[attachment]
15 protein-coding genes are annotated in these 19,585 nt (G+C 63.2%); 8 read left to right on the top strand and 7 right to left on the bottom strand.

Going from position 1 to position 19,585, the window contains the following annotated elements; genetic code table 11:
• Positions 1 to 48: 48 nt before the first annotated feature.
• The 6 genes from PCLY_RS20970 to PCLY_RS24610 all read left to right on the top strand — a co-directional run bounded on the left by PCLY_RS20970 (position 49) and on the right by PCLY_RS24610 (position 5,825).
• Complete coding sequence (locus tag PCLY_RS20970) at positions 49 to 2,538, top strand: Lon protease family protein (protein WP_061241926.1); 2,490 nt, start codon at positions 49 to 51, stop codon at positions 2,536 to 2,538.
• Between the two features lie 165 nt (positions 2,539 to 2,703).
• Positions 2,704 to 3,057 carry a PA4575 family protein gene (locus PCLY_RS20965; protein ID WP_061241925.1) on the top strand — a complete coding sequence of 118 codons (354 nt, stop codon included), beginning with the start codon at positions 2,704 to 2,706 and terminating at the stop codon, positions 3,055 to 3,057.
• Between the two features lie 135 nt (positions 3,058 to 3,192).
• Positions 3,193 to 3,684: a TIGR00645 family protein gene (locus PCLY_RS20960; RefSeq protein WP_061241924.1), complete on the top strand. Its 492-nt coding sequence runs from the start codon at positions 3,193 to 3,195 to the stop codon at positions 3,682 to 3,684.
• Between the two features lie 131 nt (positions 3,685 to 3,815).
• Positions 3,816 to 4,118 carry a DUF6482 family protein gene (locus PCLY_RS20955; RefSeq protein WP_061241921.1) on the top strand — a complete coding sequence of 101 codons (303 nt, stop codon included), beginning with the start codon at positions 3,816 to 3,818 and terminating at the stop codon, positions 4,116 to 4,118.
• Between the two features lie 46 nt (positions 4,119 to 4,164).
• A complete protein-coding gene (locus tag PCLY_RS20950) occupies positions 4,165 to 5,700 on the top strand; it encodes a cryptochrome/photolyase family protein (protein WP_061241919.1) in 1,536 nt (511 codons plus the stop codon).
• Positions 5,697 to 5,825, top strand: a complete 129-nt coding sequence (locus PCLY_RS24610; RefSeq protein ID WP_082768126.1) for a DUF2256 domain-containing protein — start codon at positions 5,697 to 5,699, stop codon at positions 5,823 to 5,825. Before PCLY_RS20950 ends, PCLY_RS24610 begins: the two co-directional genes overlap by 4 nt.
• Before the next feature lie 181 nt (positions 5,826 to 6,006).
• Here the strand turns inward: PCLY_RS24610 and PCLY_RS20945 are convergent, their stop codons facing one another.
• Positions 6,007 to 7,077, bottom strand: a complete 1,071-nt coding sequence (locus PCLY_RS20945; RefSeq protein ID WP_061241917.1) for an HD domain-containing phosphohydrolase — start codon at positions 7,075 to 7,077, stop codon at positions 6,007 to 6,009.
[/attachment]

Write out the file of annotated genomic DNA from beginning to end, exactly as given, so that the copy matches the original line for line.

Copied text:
15 protein-coding genes are annotated in these 19,585 nt (G+C 63.2%); 8 read left to right on the top strand and 7 right to left on the bottom strand.

Going from position 1 to position 19,585, the window contains the following annotated elements; genetic code table 11:
• Positions 1 to 48: 48 nt before the first annotated feature.
• The 6 genes from PCLY_RS20970 to PCLY_RS24610 all read left to right on the top strand — a co-directional run bounded on the left by PCLY_RS20970 (position 49) and on the right by PCLY_RS24610 (position 5,825).
• Complete coding sequence (locus tag PCLY_RS20970) at positions 49 to 2,538, top strand: Lon protease family protein (protein WP_061241926.1); 2,490 nt, start codon at positions 49 to 51, stop codon at positions 2,536 to 2,538.
• Between the two features lie 165 nt (positions 2,539 to 2,703).
• Positions 2,704 to 3,057 carry a PA4575 family protein gene (locus PCLY_RS20965; protein ID WP_061241925.1) on the top strand — a complete coding sequence of 118 codons (354 nt, stop codon included), beginning with the start codon at positions 2,704 to 2,706 and terminating at the stop codon, positions 3,055 to 3,057.
• Between the two features lie 135 nt (positions 3,058 to 3,192).
• Positions 3,193 to 3,684: a TIGR00645 family protein gene (locus PCLY_RS20960; RefSeq protein WP_061241924.1), complete on the top strand. Its 492-nt coding sequence runs from the start codon at positions 3,193 to 3,195 to the stop codon at positions 3,682 to 3,684.
• Between the two features lie 131 nt (positions 3,685 to 3,815).
• Positions 3,816 to 4,118 carry a DUF6482 family protein gene (locus PCLY_RS20955; RefSeq protein WP_061241921.1) on the top strand — a complete coding sequence of 101 codons (303 nt, stop codon included), beginning with the start codon at positions 3,816 to 3,818 and terminating at the stop codon, positions 4,116 to 4,118.
• Between the two features lie 46 nt (positions 4,119 to 4,164).
• A complete protein-coding gene (locus tag PCLY_RS20950) occupies positions 4,165 to 5,700 on the top strand; it encodes a cryptochrome/photolyase family protein (protein WP_061241919.1) in 1,536 nt (511 codons plus the stop codon).
• Positions 5,697 to 5,825, top strand: a complete 129-nt coding sequence (locus PCLY_RS24610; RefSeq protein ID WP_082768126.1) for a DUF2256 domain-containing protein — start codon at positions 5,697 to 5,699, stop codon at positions 5,823 to 5,825. Before PCLY_RS20950 ends, PCLY_RS24610 begins: the two co-directional genes overlap by 4 nt.
• Before the next feature lie 181 nt (positions 5,826 to 6,006).
• Here the strand turns inward: PCLY_RS24610 and PCLY_RS20945 are convergent, their stop codons facing one another.
• Positions 6,007 to 7,077, bottom strand: a complete 1,071-nt coding sequence (locus PCLY_RS20945; RefSeq protein ID WP_061241917.1) for an HD domain-containing phosphohydrolase — start codon at positions 7,075 to 7,077, stop codon at positions 6,007 to 6,009.